Subfunctionalisation consists of the acquisition of novel structural and functional features in parts of an established or emerging systems. Thus, it can be characterised in the present context as an increase in horizontal complexity pertaining to intermediate-level units. It is clearly akin to differentiation; however, differentiation is taken here to pertain to lower-level units—i.e. cells in the transition to multicellularity and increasing numbers of their types (Arendt 2008, Arendt, Musser et al. 2016). It is worth emphasising that this distinction between differentiation and subfunctionalisation is drawn in order to explain the intuitive difference between specialisation of parts in a colonial-grade (e.g. sponge, ant colony) vs. an organism-grade system. Furthermore, while modularisation can pave the way for subfunctionalisation, there is no implication that subfunctionalisation requires modularisation to precede it. I will now turn once again to examples from animal evolution to substantiate these claimsFootnote 9.

Segments and appendages

As briefly mentioned above, the evolution of modules of different kinds, including segments and the more broadly-defined metameres (Couso 2009) is often followed by the subfunctionalisation of individual modules, amounting to division of labour at the intermediate level of organisation. The evolution of arthropods and vertebrates exemplify this process: within the arthropods, most body segments in both the extinct trilobites and the living myriapods (= centipedes and millipedes) are more or less undifferentiated, with the notable exception of segments bearing eyes, antennae, mouthparts, or the heart. Crustaceans, on the other hand, have several different kinds of segment, each with their own specialised appendages (as well as some with specialised internal organs); these include (in malacostracan crustaceans) thoracic segments bearing antennae, eyes, mouthparts, maxillipeds, chelipeds, and walking legs, and abdominal segments bearing swimming legs and the tail (uropods and telson). Insects and arachnids follow a broadly similar pattern, and so do vertebrates: the simplest chordates (the phylum containing vertebrates) with the most conserved body plan (e.g. Branchiostoma) parallel the simpler arthropods in that most (though, again, not all) of their segments are also more or less undifferentiated—notable exceptions being segments bearing gill slits. Later-diverging clades, such as cartilaginous or bony fishes, have more differentiated segments with more diverse functions and bearing more diverse parts: fins, opercula of gills, gill arches, and jaws are well-known examples (Nielsen 2012). Furthermore, tetrapod segments have ribs and vertebrae of varying morphology—the ribless abdominal segments of mammals and the prominent sternal keels of birds are notable examples; and the same holds for their serially homologous yet distinct appendages—the forelimbs and the hindlimbs—capable of taking up a diverse array of functions including walking, running, swimming, flying, and object manipulation.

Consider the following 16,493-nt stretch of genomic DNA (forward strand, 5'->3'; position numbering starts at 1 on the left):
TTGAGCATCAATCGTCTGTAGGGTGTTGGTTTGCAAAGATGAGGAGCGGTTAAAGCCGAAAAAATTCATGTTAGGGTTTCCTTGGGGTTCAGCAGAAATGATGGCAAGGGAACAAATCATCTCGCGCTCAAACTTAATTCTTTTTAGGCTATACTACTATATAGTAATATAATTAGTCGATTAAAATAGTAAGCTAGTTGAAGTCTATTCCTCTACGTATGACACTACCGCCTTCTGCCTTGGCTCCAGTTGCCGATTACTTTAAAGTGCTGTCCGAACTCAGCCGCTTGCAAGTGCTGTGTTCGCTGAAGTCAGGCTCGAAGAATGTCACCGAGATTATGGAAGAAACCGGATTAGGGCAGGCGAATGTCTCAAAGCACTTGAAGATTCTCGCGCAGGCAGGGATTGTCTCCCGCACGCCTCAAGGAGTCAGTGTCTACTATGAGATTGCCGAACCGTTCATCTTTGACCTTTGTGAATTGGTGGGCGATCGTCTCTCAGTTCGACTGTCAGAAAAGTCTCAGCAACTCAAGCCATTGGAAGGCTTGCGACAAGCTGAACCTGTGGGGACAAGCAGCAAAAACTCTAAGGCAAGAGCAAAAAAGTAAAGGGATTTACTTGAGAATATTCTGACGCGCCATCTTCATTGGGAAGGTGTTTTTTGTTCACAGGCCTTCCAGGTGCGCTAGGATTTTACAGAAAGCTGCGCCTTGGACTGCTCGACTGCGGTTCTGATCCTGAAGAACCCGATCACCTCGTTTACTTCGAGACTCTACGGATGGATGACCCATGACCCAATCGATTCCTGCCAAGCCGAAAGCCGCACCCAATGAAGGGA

Digestive organs and hearts